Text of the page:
Helianthus mollis

tall sunflower, ashy sunflower, downy sunflower


Leaf Arrangement

alternate, opposite, basal (rosulate)

Leaf Attachment

sessile, clasping

Leaf Margin

entire, serrate, serrulate

Leaf Type

cauline, simple

Leaf Shape

oblong, lanceolate, ovate

Growth Form


Flower Color


Flower Petals


Flower Month

June - October

Height (meters)

0.5 - 1.2

Milky Sap








Growing Season

Warm season

Prairie Coefficient of Conservatism


Field Characters

Easily distinguished from other yellow sunflowers by its neatly shaped, grayish-green, rough surfaced, clasping leaves that have an opposite arrangement on the stem. The underside of the leaves are covered with a dense coating of fine hair. The large yellow sunflowers are borne on short branches near the top of the plant.

Cultural Information

A colonial species that spreads readily from rhizomes. It is also easily grown from seed. Steffen (1997) reported improved germination with cold/stratification. Seeds average approximately 2,500,000/lb.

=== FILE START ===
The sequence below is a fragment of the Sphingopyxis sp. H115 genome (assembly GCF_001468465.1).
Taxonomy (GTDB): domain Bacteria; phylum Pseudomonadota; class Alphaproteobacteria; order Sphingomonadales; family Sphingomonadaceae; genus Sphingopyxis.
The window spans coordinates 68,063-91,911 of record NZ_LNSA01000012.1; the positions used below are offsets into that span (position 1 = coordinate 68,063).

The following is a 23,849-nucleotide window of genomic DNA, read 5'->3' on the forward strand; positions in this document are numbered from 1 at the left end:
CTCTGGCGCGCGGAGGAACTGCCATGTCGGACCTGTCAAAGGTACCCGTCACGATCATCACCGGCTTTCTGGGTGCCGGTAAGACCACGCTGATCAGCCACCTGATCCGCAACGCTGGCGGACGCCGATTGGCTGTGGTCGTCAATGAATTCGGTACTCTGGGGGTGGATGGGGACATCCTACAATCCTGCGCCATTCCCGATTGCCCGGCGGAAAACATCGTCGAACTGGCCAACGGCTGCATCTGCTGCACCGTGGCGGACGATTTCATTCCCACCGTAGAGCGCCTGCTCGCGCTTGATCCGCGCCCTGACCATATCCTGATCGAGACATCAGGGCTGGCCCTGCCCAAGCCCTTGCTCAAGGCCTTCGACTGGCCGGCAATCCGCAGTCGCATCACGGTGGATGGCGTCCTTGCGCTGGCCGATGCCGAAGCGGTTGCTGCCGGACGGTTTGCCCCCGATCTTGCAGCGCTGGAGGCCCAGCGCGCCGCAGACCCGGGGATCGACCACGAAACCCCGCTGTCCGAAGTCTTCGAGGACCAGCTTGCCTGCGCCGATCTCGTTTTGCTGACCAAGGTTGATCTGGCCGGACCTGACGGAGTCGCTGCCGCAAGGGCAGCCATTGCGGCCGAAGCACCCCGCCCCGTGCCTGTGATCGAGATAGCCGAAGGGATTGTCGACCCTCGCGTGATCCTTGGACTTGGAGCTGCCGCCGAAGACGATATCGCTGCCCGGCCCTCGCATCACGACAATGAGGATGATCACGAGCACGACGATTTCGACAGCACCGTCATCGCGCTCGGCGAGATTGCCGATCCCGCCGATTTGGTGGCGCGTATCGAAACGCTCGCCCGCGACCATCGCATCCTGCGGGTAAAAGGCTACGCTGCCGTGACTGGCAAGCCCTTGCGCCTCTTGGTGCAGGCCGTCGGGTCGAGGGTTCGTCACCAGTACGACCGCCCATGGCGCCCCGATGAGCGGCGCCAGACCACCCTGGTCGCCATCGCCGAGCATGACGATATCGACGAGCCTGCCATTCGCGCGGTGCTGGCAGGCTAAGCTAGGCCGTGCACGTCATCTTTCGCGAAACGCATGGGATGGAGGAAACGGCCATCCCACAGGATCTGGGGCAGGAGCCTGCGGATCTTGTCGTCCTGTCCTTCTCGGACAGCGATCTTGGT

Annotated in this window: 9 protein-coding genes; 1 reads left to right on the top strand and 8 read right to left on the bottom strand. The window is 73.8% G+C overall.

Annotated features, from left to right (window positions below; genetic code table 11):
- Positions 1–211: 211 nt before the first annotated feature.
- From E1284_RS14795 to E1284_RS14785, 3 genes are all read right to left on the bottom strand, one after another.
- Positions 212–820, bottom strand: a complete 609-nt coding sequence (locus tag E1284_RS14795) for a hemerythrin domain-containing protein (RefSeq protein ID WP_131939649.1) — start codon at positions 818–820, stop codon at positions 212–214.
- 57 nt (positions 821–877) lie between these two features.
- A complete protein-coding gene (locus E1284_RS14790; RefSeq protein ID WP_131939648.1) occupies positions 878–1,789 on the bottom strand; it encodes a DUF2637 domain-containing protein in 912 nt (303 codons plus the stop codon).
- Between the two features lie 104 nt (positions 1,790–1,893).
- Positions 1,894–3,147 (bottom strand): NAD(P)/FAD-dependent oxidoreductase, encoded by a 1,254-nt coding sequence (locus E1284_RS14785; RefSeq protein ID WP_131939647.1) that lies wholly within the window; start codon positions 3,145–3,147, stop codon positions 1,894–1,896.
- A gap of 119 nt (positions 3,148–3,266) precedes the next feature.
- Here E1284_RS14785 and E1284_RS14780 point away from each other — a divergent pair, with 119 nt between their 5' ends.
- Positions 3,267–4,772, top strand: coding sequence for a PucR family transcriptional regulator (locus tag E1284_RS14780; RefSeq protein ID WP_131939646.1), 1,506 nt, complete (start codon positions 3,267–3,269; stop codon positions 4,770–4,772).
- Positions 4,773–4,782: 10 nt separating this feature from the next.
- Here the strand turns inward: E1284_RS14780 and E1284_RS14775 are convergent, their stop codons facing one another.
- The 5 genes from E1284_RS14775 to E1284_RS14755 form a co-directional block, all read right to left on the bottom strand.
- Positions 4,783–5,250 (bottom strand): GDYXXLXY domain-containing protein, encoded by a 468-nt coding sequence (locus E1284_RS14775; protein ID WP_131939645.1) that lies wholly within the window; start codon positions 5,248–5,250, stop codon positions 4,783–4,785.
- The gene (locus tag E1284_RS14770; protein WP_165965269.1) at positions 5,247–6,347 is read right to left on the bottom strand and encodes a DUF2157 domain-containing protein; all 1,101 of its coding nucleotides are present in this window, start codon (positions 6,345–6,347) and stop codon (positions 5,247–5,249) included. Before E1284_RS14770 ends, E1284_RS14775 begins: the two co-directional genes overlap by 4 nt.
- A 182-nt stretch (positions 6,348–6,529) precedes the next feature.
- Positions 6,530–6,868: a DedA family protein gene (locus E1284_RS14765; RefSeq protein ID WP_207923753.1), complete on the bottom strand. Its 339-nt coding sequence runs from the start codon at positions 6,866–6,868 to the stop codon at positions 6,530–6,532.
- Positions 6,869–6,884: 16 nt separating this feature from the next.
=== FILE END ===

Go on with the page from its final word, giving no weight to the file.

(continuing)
Animal Use

A preferred forage by cattle. The following information is for the genus Helianthus: Animals that eat its seeds: Mourning dove, Eastern white-winged dove, Bobwhite quail, Gambel quail, Redwing blackbird, Crow, Eastern goldfinch, Purple grackle, Meadowlark, White-breasted nuthatch, Pyrrhuloxia, English sparrow, Grasshopper sparrow, Savannah sparrow, Tree sparrow, Eastern pocket gopher, Meadow mouse and various other species in the east. Animals that eat the plant: Muskrat, Antelope, White-tailed deer (Martin et al. 1951).

Natural History

Ashy sunflower is a warm-season, medium height forb that was once found throughout the bluestem belt. Because it is especially palatable to all classes of livestock it is now difficult to find on any continuously grazed range. It is a sensitive climax decreaser and is seldom present in sufficient amounts to be a key indicator (Philips Petroleum Company 1956). It is most common in well drained sites.


Sandy soil, open drying places, and prairies.